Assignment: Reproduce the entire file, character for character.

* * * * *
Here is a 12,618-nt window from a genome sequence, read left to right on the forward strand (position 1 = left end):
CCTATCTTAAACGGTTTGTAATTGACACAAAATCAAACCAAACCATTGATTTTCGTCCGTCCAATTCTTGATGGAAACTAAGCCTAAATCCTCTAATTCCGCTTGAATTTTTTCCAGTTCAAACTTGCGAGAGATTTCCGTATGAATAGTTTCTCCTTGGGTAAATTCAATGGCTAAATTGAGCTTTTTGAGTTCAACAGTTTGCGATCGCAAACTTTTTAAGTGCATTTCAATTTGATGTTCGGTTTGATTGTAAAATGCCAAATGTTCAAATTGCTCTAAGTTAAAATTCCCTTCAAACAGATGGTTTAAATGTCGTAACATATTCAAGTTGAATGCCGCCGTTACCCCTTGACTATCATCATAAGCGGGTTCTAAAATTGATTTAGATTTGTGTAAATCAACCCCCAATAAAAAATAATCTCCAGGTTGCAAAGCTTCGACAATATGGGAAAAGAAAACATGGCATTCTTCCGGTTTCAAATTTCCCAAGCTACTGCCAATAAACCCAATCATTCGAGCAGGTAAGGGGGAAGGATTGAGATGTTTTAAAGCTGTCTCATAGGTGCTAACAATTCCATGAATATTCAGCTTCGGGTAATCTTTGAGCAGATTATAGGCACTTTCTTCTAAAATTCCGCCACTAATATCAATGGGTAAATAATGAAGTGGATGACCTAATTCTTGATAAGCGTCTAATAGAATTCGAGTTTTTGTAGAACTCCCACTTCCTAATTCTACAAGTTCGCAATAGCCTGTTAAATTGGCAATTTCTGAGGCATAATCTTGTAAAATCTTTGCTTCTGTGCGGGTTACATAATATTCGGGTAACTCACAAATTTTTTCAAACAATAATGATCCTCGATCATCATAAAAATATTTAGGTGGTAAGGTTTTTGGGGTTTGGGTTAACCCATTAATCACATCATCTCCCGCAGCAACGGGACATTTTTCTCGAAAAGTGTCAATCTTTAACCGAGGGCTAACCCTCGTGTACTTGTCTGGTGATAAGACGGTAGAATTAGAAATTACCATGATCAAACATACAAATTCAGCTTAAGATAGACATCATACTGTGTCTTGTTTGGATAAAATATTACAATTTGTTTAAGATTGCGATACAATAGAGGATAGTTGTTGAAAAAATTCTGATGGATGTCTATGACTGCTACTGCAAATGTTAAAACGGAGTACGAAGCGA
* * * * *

Here is a 12,618-nt window from a genome sequence, read left to right on the forward strand (position 1 = left end):
CCTATCTTAAACGGTTTGTAATTGACACAAAATCAAACCAAACCATTGATTTTCGTCCGTCCAATTCTTGATGGAAACTAAGCCTAAATCCTCTAATTCCGCTTGAATTTTTTCCAGTTCAAACTTGCGAGAGATTTCCGTATGAATAGTTTCTCCTTGGGTAAATTCAATGGCTAAATTGAGCTTTTTGAGTTCAACAGTTTGCGATCGCAAACTTTTTAAGTGCATTTCAATTTGATGTTCGGTTTGATTGTAAAATGCCAAATGTTCAAATTGCTCTAAGTTAAAATTCCCTTCAAACAGATGGTTTAAATGTCGTAACATATTCAAGTTGAATGCCGCCGTTACCCCTTGACTATCATCATAAGCGGGTTCTAAAATTGATTTAGATTTGTGTAAATCAACCCCCAATAAAAAATAATCTCCAGGTTGCAAAGCTTCGACAATATGGGAAAAGAAAACATGGCATTCTTCCGGTTTCAAATTTCCCAAGCTACTGCCAATAAACCCAATCATTCGAGCAGGTAAGGGGGAAGGATTGAGATGTTTTAAAGCTGTCTCATAGGTGCTAACAATTCCATGAATATTCAGCTTCGGGTAATCTTTGAGCAGATTATAGGCACTTTCTTCTAAAATTCCGCCACTAATATCAATGGGTAAATAATGAAGTGGATGACCTAATTCTTGATAAGCGTCTAATAGAATTCGAGTTTTTGTAGAACTCCCACTTCCTAATTCTACAAGTTCGCAATAGCCTGTTAAATTGGCAATTTCTGAGGCATAATCTTGTAAAATCTTTGCTTCTGTGCGGGTTACATAATATTCGGGTAACTCACAAATTTTTTCAAACAATAATGATCCTCGATCATCATAAAAATATTTAGGTGGTAAGGTTTTTGGGGTTTGGGTTAACCCATTAATCACATCATCTCCCGCAGCAACGGGACATTTTTCTCGAAAAGTGTCAATCTTTAACCGAGGGCTAACCCTCGTGTACTTGTCTGGTGATAAGACGGTAGAATTAGAAATTACCATGATCAAACATACAAATTCAGCTTAAGATAGACATCATACTGTGTCTTGTTTGGATAAAATATTACAATTTGTTTAAGATTGCGATACAATAGAGGATAGTTGTTGAAAAAATTCTGATGGATGTCTATGACTGCTACTGCAAATGTTAAAACGGAGTACGAAGCGA